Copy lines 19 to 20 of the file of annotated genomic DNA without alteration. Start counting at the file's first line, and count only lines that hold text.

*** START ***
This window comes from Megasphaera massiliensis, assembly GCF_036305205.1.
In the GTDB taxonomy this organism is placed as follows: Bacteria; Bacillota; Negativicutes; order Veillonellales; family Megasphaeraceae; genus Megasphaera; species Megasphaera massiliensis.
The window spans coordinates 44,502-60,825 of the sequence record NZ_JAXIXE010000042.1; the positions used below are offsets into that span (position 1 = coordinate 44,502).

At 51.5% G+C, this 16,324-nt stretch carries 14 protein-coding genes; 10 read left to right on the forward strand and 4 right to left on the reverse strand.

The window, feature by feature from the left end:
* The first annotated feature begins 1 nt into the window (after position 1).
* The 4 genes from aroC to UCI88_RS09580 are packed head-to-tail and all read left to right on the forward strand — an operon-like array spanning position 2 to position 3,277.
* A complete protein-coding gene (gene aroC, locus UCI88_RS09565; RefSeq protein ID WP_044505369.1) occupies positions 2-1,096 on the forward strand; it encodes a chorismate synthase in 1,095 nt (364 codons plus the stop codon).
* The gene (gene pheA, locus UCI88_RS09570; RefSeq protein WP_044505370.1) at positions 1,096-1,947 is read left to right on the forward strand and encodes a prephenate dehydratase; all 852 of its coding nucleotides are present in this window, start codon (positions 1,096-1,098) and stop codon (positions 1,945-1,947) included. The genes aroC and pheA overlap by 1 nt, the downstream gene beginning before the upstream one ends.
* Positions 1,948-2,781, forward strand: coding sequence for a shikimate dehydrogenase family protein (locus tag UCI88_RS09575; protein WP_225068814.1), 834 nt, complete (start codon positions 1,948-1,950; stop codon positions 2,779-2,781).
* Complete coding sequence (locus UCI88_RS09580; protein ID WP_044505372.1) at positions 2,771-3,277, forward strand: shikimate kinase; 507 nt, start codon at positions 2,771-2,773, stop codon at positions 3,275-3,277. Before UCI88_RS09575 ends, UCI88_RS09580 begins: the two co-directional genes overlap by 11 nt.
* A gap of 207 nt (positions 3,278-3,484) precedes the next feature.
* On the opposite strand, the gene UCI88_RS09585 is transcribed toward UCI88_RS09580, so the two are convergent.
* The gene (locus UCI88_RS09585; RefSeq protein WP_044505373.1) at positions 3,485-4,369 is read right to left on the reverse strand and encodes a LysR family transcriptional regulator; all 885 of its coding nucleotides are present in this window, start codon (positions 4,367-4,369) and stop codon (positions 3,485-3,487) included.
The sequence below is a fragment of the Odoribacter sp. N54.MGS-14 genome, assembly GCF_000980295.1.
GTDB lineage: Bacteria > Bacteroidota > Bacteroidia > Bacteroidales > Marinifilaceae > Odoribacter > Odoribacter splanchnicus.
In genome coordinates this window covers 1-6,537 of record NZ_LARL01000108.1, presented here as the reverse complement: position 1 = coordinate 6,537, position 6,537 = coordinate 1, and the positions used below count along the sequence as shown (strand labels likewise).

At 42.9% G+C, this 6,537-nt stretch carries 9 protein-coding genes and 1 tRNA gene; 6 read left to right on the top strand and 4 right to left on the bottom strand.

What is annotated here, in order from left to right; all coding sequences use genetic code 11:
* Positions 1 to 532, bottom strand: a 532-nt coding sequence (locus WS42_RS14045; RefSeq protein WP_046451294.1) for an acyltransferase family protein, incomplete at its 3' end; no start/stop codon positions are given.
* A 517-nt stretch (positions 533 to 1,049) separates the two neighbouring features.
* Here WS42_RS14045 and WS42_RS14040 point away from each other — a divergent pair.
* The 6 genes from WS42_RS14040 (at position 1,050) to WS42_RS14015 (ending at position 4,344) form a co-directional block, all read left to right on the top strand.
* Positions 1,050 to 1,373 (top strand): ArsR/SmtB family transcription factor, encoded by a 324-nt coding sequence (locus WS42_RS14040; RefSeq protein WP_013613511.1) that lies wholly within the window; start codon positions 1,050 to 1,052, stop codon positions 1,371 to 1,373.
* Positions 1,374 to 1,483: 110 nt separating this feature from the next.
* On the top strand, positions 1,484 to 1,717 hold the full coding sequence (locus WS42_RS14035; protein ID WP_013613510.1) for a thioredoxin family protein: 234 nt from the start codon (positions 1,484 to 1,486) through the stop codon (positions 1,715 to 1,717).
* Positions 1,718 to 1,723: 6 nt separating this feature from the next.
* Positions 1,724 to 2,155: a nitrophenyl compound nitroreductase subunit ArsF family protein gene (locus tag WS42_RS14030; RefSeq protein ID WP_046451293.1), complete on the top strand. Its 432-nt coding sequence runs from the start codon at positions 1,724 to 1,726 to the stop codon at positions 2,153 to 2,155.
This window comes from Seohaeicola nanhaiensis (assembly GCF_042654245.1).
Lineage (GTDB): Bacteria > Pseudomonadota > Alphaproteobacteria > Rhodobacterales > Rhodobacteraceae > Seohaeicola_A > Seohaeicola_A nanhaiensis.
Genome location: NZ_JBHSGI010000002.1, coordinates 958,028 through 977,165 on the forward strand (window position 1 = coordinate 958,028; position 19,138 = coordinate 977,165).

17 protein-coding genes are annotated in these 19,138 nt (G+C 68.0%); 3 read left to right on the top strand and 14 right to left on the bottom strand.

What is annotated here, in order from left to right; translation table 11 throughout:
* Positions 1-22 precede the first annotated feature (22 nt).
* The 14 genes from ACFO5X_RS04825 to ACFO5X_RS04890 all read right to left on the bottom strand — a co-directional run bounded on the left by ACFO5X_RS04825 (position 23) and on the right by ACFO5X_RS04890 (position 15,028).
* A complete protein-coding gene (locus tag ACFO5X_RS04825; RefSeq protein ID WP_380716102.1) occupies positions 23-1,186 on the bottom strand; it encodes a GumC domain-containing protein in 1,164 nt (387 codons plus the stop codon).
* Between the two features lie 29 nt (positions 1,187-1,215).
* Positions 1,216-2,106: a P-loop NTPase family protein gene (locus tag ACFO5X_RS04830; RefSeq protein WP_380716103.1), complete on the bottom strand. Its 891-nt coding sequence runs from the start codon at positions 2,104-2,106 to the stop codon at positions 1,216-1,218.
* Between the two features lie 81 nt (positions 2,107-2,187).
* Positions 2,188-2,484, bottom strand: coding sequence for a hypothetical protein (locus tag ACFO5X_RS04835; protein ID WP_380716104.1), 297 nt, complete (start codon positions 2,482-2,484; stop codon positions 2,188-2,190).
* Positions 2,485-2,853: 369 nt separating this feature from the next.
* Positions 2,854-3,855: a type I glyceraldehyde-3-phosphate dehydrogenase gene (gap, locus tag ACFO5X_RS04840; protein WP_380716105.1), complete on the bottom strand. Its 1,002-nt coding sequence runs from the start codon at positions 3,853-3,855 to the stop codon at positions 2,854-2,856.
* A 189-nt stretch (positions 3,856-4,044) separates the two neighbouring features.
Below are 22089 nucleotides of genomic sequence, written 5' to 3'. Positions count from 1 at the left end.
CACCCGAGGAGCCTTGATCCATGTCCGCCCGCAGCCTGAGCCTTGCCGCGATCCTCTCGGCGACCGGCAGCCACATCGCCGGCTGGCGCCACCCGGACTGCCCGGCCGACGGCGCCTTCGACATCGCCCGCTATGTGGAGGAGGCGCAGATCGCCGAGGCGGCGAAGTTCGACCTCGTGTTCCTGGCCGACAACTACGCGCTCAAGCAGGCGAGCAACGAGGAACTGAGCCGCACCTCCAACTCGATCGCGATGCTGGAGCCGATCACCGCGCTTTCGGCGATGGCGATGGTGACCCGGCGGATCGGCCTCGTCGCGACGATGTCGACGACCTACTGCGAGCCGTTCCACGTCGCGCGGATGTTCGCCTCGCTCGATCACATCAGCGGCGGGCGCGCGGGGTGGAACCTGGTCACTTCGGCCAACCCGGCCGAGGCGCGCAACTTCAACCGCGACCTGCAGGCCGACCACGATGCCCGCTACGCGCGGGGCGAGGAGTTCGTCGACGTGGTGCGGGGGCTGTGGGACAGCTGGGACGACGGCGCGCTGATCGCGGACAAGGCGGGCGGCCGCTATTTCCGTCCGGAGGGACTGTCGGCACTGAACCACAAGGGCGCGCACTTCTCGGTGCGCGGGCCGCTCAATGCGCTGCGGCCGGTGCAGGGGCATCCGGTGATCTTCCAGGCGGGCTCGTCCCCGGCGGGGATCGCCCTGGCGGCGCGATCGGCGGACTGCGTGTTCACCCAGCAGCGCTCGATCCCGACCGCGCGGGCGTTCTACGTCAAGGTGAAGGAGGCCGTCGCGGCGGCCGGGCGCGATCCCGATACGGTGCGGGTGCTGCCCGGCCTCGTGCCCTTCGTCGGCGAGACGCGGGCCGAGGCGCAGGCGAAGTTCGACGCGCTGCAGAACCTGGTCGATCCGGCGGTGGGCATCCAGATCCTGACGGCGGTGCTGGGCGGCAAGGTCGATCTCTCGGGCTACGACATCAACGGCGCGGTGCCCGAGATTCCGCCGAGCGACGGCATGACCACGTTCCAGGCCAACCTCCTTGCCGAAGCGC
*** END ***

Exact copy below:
What is annotated here, in order from left to right; all coding sequences use genetic code 11:
* Positions 1 to 532, bottom strand: a 532-nt coding sequence (locus WS42_RS14045; RefSeq protein WP_046451294.1) for an acyltransferase family protein, incomplete at its 3' end; no start/stop codon positions are given.